The books listed here are the latest additions to the Shakari Connection Bookshelf. In no particular order, there are books on African hunting, African exploration, hunting firearms and more. All the books newly added to the website will be listed on this page before going into their various categories and into the author index.
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Facing The Charge: African Dangerous Game by Michael J Miller (2017) as told to Scott T Longman with the foreword by Fiona Claire Capstick. It is an account of the author's first sixty-three African safaris which included trips to Zambia, Zimbabwe, Botswana, Mozambique, South Africa and Cameroon. It includes details of a tremendous range of experiences during which Miller faced charges from Cape buffalo, lion, leopard, elephant and rhino, as well as from man-eating crocodiles, pythons and baboons. Miller frequently hunted with PH Lew Game, whose career Peter Capstick wrote about in 'A Return To The Long Grass'
Angel In A Thorn Bush by Rob Fynn (2012) is the tale of the author's life and struggles building a big safari lodge in Zimbabwe, Fothergill Island on Lake Kariba, and raising a family of there.
Charles ‘Kim’ Meek (1920 - 1999) entered service in Tanganyika as a District Officer in 1941. By 1959 he had risen to become Permanent Secretary in the office of the Chief Secretary and from 1960 to 1962 he served as Permanent Secretary to the Prime Minister Nyerere and Secretary to the Cabinet.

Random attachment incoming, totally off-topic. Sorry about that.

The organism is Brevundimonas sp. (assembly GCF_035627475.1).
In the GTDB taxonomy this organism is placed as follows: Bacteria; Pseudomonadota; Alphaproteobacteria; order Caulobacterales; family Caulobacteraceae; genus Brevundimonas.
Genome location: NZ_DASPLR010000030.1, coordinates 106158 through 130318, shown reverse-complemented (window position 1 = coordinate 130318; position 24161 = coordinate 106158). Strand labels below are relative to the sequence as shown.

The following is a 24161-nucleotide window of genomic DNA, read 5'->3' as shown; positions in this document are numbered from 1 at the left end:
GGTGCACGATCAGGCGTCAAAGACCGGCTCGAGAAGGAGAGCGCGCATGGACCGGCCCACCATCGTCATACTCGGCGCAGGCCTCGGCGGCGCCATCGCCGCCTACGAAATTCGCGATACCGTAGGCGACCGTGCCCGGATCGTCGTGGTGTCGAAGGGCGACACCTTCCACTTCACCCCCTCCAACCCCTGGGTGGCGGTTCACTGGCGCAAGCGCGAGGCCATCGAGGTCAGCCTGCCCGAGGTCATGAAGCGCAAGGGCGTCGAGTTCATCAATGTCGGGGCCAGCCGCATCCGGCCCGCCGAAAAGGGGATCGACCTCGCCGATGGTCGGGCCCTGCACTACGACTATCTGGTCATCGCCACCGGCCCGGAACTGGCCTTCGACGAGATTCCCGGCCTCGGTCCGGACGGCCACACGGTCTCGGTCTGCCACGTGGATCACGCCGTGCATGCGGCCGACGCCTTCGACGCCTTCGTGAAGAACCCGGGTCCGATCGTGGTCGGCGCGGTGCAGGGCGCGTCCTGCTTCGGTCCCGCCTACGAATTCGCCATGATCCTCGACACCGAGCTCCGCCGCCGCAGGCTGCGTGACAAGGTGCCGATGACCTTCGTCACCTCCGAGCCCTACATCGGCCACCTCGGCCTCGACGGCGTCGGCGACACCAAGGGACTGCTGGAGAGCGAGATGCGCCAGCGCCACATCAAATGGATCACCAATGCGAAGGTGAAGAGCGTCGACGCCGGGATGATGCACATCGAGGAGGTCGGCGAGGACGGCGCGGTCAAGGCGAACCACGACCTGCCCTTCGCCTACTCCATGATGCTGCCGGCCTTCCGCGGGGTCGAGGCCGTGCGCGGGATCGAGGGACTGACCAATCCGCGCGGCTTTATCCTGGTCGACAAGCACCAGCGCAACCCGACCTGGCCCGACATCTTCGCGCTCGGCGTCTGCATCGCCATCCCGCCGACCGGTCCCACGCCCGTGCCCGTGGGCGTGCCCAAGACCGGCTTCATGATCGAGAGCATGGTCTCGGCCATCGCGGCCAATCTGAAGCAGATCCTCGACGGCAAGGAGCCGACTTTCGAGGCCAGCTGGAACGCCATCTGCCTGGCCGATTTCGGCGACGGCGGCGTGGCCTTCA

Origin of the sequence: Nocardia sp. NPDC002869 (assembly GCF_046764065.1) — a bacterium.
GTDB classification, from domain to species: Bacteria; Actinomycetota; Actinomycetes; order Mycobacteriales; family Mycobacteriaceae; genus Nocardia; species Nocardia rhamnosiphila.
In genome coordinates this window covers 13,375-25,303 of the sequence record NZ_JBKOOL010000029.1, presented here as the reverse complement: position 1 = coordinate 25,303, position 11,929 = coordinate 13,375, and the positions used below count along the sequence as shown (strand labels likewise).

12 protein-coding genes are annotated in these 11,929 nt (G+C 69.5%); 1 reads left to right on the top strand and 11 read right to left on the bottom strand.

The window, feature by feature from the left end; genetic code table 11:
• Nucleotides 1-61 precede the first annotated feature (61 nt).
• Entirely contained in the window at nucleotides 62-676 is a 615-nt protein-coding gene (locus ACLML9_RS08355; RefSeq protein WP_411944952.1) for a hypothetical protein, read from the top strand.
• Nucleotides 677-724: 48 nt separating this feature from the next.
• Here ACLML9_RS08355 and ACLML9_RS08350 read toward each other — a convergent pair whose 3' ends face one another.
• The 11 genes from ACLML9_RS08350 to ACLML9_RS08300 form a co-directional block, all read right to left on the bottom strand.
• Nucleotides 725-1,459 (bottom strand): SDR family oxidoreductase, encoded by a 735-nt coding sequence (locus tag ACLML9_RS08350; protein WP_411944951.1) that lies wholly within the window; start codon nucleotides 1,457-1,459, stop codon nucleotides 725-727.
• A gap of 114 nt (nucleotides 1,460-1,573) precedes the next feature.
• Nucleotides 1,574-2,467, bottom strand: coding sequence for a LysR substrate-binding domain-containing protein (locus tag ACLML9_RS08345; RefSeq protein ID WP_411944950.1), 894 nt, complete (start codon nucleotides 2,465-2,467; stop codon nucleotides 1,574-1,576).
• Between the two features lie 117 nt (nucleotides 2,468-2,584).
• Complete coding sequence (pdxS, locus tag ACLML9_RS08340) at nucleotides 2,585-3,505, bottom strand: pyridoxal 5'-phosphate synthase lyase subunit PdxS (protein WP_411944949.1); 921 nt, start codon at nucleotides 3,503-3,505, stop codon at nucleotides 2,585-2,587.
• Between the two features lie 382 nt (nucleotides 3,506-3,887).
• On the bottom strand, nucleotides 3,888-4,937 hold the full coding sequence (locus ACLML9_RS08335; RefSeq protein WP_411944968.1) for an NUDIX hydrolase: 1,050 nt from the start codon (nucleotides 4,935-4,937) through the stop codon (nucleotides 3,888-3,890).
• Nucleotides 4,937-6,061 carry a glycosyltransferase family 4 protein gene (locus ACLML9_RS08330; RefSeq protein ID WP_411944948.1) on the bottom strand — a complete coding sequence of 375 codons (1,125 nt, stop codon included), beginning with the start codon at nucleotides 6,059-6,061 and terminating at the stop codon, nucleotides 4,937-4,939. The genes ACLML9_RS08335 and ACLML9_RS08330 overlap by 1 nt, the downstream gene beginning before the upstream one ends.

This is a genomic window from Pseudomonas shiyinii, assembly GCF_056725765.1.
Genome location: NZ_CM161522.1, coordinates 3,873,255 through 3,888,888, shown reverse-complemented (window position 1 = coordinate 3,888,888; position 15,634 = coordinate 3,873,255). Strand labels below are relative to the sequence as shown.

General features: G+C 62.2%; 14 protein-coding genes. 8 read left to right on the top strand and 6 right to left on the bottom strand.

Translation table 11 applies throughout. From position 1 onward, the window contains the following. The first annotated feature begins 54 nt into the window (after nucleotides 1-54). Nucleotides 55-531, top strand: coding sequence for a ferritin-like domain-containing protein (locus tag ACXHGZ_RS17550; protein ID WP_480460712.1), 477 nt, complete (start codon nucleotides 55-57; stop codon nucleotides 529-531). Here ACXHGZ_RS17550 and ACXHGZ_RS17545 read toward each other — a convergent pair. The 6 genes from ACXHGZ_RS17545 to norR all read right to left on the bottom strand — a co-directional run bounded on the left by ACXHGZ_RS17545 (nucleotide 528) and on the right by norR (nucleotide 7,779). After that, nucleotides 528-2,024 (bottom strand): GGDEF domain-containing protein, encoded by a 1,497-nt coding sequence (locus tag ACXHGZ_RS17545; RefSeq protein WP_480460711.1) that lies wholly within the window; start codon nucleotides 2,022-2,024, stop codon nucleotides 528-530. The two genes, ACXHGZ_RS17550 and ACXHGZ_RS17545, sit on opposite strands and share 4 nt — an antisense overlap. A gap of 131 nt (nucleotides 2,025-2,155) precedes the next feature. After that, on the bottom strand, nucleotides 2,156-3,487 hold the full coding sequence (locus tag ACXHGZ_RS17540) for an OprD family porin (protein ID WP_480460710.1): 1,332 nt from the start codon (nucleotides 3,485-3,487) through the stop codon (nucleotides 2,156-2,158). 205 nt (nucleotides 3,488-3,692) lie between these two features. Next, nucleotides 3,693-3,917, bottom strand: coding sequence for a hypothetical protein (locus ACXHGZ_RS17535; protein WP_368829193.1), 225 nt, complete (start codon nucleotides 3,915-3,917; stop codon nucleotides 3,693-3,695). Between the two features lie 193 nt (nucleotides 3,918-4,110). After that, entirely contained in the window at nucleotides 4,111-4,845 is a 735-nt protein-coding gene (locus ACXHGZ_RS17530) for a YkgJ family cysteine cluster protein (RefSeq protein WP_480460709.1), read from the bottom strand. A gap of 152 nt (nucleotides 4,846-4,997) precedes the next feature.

Brief Authority: A Memoir Of Colonial Administration In Tanganyika By Charles Meek (2010) edited by Innes Meek, his son. This is an account of the author's twenty years in Tanganyika. He arrived in the former German colony during World War II and describes the challenges of living in a remote colony in war-time and of life among remarkable frontier characters and colleagues. There is a chapter devoted to elephant hunting.
Reginald Fenton (1840 - 1924) was a British settler in South Africa who became a diamond mine owner. His mines were taken over by de Beers and eventually he emigrated to the USA.
Peculiar People In A Pleasant Land: A South African Narrative by Reginald Fenton (1905) is the story of a young man and his first four years experience in South Africa. Tales of Boers, trading, gun-running, hunting and veldt life. Free eBook
Gwynneth Latham (1899 - 1972) was newly married to Dr Donald Victor Latham (d.1953) when they left Britain in 1925 to join the Tanganyika Medical Service. One of her sons, Michael Latham edited his mother's extensive journal to produce her book.
Kilimanjaro Tales: The Saga Of A Medical Family In Africa by Gwynneth & Michael Latham (1995)is the tale of an English woman who took on the important role of medical assistant to her bush doctor husband, Donald, in Tanganyika in the 1920s and 30s. Includes insights into the connection between traditional medical practice and Western medicine and descriptions of friendships with a wide range of colleagues, staff, locals, settlers and government officials. This is above all, the story of a European family settling in Africa, confronted with new and exciting surroundings and life-changing experiences.